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Aging and Death


Aging


The oldest man who fights is apparently Crete's king, Idomeneus. He fights valiantly and effectively, particularly in book 13. By book 13, however, the Trojans gain the upper hand, forcing him and all Greeks to retreat.

"Years had tempered his legs--once sprightly when running
to retrieve his spear or to fall back fast--
so now he battled Trojans hand-to-hand.
Afraid his feet were too slow to turn and run,
he backed up, step by step."
(13.512).

Nestor--who has ruled over two generations of Pylians and now rules a third--does not fight, but he is always armed and among his fighters on the field. He often expresses a wish that he was still young, but he also voices a healthy acceptance of reality: "[T]he gods give us seasons to pass through." (4.308).

Priam, who does not appear armed or on the battlefield, muses:

"[D]ogs are allowed to shame the fallen old
who are the most despised of pitiful mortals."
(22.69).


Death

Descriptions of battlefield death abound in the Iliad, and every character is well aware of the likelihood of death.

On the verge of battle, Sarpedon says to his Lycian lieutenant, Glaucus:

"Ah cousin, if only we could quit this war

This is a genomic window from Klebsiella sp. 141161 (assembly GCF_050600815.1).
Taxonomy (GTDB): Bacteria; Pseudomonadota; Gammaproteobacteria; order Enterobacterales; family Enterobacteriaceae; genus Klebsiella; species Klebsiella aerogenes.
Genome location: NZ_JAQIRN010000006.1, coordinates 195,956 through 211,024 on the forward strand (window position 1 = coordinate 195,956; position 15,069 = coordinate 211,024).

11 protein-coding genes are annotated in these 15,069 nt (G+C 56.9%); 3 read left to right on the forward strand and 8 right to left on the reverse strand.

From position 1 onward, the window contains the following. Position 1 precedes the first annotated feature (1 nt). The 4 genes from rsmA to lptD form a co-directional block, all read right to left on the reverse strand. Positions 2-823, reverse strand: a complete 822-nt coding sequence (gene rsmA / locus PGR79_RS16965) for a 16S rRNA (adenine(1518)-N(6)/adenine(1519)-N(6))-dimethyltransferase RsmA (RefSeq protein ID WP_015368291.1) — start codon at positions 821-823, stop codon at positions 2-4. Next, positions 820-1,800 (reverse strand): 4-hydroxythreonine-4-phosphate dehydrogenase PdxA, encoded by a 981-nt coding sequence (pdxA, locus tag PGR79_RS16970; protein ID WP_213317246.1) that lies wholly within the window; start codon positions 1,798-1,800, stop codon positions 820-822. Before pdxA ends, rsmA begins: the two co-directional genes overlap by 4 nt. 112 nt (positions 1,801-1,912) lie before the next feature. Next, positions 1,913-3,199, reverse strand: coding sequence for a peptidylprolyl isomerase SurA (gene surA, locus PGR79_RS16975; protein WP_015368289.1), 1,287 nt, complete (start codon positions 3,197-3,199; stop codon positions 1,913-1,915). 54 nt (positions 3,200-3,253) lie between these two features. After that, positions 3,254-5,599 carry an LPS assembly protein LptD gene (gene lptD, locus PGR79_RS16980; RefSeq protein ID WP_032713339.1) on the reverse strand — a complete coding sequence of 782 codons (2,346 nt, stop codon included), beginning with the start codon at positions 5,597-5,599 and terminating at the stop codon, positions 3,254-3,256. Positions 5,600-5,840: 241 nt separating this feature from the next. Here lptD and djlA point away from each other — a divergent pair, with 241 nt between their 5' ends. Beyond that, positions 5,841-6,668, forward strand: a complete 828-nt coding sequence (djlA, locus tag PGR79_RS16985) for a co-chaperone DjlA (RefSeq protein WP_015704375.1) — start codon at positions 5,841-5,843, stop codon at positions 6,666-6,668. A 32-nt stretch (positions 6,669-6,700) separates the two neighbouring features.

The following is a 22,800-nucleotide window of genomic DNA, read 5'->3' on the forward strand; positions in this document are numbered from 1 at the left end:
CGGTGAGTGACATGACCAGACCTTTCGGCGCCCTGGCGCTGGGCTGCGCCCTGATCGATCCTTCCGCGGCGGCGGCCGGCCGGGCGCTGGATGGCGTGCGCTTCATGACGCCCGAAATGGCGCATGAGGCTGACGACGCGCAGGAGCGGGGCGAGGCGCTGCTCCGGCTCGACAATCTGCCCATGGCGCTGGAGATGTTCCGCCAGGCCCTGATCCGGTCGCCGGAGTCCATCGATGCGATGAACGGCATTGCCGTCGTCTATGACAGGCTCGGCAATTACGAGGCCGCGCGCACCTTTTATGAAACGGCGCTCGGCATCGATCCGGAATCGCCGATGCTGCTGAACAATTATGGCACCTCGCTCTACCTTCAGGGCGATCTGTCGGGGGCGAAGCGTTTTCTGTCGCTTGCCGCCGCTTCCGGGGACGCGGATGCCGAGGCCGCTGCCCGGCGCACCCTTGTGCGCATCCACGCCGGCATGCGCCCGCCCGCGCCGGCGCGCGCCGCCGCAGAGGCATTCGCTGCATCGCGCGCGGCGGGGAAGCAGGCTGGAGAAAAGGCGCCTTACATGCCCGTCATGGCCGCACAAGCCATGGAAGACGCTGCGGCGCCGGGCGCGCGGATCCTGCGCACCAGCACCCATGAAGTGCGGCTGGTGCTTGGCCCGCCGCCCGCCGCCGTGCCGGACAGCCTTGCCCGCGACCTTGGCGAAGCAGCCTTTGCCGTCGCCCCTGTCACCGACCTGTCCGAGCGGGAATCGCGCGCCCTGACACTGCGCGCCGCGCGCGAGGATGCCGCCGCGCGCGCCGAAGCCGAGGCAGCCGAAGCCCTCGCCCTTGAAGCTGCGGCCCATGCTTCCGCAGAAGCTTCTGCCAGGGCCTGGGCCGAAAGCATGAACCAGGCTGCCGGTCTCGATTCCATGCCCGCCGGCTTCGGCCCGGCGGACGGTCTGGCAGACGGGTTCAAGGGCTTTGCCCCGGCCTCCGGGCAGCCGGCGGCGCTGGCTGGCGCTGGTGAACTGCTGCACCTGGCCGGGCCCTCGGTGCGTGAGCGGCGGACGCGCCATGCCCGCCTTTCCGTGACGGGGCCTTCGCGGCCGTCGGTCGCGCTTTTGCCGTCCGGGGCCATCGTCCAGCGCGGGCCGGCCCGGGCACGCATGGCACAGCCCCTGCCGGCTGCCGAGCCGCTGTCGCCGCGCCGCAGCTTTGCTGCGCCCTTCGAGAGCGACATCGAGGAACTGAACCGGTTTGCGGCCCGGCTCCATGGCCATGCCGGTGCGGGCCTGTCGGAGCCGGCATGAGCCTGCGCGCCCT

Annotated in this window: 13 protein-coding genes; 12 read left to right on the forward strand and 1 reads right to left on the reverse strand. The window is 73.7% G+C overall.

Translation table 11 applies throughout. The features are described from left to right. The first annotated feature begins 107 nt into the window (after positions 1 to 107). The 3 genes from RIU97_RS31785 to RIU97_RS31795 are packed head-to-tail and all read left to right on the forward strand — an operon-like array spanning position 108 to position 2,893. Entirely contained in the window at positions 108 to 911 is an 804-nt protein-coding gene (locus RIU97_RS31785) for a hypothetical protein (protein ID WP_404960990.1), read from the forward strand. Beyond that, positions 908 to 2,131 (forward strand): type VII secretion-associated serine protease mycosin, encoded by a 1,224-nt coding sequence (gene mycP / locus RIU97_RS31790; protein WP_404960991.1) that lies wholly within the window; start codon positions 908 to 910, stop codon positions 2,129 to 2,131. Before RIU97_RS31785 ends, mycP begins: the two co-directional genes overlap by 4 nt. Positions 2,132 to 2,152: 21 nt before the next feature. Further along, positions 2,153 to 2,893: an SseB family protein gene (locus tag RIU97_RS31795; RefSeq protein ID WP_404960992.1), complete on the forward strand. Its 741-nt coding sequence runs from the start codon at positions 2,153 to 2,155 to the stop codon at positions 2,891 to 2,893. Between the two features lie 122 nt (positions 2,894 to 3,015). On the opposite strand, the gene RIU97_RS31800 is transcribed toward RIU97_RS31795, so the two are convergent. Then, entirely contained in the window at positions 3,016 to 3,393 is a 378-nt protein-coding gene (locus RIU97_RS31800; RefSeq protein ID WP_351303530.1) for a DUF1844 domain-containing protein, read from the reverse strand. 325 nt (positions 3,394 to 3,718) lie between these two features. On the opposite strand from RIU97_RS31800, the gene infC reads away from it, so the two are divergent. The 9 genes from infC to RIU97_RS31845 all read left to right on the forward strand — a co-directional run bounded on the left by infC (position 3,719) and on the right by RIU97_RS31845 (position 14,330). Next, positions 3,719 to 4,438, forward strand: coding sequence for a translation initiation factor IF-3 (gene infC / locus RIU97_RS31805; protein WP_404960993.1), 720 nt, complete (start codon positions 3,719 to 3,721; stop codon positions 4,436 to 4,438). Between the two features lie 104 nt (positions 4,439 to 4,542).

and count on living without age or death,
I would not head for the front ranks myself
nor would I urge you to do battle there,
but we are mortal and death's faces stalk us
in numbers such that no man can escape.
So let us go, and take glory or give!"
(12.322).

Death is personified two ways in the Iliad. In book 16 "twin brothers Sleep and Death" transport Sarpedon's body to his homeland, Lycia, for burial rites. (16.682).

In book 18 Hephaestus forges a battle scene on Achilles' shield (view images of the shield).

"Strife and Turmoil were there, dreaded Fate too.
She grasped a wounded man and one unhit,
then dragged a dead one through the fight by his feet,
the cloak draping her shoulders red with blood."
(18.535).

This is an occasion where a mortal's death and fate are synonymous. However, the word used for Death in book 16 is a form of the masculine noun, Θάνατoς, whereas the word employed in book 18 is the feminine noun, Κῆρ.


Return to main Themes page to select another topic.


View Wikipedia on Sarpedon's death, including images from vase paintings.


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